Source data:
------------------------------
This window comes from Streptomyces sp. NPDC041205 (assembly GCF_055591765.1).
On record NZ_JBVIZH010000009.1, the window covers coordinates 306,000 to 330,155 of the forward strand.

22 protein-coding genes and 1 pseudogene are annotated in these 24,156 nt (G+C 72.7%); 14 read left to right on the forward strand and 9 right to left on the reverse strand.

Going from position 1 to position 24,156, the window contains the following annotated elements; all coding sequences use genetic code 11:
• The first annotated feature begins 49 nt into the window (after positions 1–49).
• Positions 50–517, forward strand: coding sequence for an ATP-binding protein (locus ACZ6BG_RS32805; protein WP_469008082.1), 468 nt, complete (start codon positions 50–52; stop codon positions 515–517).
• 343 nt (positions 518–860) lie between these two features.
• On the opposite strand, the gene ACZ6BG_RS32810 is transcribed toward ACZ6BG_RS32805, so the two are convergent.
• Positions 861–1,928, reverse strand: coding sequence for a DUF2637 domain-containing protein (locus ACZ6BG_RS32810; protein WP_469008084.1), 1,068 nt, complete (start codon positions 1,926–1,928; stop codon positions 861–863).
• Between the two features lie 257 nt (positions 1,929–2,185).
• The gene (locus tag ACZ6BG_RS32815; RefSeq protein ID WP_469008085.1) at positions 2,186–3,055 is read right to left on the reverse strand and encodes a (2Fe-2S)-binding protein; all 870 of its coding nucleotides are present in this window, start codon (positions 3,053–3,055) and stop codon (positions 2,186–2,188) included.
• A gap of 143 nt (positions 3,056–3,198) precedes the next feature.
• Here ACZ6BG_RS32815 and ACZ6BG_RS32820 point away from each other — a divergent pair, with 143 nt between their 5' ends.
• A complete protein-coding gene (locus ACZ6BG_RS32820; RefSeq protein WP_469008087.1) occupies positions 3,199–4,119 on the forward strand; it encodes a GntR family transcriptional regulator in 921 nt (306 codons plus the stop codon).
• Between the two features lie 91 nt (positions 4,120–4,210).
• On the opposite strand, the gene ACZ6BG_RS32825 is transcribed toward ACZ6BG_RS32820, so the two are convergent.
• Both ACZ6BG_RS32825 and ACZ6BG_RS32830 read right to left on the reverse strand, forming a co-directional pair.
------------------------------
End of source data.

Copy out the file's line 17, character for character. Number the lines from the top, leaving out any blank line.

• Both ACZ6BG_RS32825 and ACZ6BG_RS32830 read right to left on the reverse strand, forming a co-directional pair.